Spiro said, “Whoa, slow down, Eeyore. You’re talking about a lot of things that started before AR was developed and you’re missing all the good things it has enabled.” He pointed across the street at kids racing around a playground, squealing as they tried to avoid being touched by a vaguely alien looking glowing blob. The blob ran into the tether ball pole, which appeared to explode, causing the kids to laugh hysterically, then start running again as the blob started bouncing toward them and the tether ball pole faded back into sight. “Right there is AR making the world better. Those kids are being chased by antimatter. It’s a science lesson plus some exercise.”
“No kidding? That’s cool. But look at the two kids over there.” She pointed at a pair who were apart from the group, tossing a ball without any real enthusiasm. “I wonder if they don’t have bots. We don’t think about it in the Bay Area because just about everybody has bots but there are still big groups of holdouts in other areas, and their reality is far different than ours.”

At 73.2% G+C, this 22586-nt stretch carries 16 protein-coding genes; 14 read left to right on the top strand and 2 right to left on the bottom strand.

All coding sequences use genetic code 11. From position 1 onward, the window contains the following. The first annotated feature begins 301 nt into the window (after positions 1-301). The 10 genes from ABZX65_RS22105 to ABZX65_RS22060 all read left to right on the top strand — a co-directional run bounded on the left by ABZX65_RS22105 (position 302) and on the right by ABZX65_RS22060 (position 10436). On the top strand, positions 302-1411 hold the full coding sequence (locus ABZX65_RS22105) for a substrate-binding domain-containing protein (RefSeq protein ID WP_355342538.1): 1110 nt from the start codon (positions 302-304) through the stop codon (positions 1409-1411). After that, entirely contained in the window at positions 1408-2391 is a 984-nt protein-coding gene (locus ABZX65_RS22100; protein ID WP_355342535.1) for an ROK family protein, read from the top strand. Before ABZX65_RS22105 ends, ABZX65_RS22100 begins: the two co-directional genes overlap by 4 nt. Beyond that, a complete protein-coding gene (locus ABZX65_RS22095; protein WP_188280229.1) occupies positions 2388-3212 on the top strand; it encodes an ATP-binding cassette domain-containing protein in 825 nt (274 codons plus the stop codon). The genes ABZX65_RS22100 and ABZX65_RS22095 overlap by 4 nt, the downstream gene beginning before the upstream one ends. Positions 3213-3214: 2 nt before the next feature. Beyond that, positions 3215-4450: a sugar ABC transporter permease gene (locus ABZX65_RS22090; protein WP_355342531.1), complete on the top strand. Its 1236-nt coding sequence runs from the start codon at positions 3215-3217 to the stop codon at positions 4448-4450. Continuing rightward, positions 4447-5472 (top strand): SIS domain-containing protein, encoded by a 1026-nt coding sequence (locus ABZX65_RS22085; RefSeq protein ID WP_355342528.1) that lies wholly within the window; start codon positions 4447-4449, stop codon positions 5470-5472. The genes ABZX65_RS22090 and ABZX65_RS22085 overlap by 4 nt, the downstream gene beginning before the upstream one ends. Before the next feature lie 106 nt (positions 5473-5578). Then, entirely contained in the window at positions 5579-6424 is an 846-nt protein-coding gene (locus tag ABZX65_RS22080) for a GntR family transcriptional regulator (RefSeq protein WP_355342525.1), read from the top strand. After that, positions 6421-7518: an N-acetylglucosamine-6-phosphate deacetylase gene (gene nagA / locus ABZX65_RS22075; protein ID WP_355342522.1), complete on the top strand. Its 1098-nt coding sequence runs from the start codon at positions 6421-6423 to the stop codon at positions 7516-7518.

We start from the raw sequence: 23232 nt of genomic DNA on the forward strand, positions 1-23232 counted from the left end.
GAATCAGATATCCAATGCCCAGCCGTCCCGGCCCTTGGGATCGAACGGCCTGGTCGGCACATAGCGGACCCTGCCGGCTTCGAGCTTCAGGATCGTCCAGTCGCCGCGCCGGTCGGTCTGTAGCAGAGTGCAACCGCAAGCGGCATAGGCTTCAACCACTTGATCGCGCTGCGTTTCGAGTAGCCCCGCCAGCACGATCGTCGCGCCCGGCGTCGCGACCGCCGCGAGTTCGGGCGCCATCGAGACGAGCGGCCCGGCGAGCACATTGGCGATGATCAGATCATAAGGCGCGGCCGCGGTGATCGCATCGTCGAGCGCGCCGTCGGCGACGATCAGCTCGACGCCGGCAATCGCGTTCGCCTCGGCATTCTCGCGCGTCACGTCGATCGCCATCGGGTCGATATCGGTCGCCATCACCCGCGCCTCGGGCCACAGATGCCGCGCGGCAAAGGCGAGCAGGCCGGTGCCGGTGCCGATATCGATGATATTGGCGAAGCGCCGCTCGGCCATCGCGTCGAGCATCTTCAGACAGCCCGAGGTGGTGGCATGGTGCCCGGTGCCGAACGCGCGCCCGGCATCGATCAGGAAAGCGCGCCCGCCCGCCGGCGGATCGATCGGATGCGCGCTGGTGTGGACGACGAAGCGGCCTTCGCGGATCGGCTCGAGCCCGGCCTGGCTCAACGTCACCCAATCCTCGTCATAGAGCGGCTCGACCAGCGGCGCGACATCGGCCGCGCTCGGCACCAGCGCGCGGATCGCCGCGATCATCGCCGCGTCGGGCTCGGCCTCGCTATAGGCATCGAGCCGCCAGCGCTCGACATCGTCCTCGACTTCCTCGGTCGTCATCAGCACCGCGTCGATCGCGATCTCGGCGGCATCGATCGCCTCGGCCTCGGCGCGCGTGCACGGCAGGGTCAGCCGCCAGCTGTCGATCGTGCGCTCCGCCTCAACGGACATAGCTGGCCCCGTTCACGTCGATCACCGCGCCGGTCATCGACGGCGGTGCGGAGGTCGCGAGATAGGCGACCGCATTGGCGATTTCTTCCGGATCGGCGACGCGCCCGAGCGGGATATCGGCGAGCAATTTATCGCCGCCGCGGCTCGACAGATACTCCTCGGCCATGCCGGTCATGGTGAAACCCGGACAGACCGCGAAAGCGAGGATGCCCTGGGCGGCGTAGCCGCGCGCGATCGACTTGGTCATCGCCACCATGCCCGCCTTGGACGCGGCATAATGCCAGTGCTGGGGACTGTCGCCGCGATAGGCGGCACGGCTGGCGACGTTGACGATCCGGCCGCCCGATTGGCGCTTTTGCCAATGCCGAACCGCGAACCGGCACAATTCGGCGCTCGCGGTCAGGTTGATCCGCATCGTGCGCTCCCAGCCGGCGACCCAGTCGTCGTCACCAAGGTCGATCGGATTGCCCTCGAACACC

They started walking. “Our parents used to be able to take off their AR glasses. I bet 9 out of 10 people think they can turn off their effects with that button on the command menu that says ‘Turn off AR.’ They have no idea how much of it is persistent now on a layer they can’t turn off. But nobody turns it off for long now anyway. People are completely dependent on AR. You see what happens to people who don’t get the Arrgle shot and try to live off the grid. They’re cut off economically, socially, intellectually.”